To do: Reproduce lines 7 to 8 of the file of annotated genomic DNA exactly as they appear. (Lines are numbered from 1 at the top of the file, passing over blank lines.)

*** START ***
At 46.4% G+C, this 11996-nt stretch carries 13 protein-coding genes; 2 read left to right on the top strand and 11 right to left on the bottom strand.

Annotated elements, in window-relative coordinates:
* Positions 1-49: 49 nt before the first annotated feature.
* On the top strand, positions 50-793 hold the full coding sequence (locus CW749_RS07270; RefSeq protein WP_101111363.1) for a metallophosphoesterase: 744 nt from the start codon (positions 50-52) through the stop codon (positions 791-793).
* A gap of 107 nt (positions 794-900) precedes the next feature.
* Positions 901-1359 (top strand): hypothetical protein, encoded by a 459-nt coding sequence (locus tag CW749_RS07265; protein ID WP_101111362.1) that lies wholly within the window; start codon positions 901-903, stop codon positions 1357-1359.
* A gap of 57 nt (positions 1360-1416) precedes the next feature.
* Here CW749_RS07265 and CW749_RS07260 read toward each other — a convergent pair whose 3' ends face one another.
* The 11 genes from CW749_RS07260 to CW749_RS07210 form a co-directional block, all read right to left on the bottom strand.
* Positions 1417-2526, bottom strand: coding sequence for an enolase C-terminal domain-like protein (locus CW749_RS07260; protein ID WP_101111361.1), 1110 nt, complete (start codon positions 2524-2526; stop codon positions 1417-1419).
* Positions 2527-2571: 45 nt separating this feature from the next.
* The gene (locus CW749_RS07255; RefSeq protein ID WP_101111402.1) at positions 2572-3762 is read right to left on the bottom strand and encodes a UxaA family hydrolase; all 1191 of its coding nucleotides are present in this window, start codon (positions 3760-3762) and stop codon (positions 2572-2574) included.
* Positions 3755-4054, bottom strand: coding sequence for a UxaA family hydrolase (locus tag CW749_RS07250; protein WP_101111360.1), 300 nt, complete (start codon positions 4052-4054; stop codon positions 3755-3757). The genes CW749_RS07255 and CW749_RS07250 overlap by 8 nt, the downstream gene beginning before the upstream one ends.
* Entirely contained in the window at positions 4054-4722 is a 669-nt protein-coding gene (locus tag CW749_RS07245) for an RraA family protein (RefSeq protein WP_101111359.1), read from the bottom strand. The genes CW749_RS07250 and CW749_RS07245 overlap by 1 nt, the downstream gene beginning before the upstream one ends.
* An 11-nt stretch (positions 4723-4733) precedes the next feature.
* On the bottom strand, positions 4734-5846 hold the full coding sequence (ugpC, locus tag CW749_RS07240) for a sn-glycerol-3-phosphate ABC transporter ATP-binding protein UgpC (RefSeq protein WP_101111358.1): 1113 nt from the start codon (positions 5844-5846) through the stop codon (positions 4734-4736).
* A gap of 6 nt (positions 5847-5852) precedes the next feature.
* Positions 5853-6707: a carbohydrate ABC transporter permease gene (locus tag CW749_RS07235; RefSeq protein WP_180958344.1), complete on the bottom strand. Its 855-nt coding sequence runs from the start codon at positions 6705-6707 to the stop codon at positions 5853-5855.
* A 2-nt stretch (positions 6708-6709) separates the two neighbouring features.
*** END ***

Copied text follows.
* A gap of 57 nt (positions 1360-1416) precedes the next feature.
* Here CW749_RS07265 and CW749_RS07260 read toward each other — a convergent pair whose 3' ends face one another.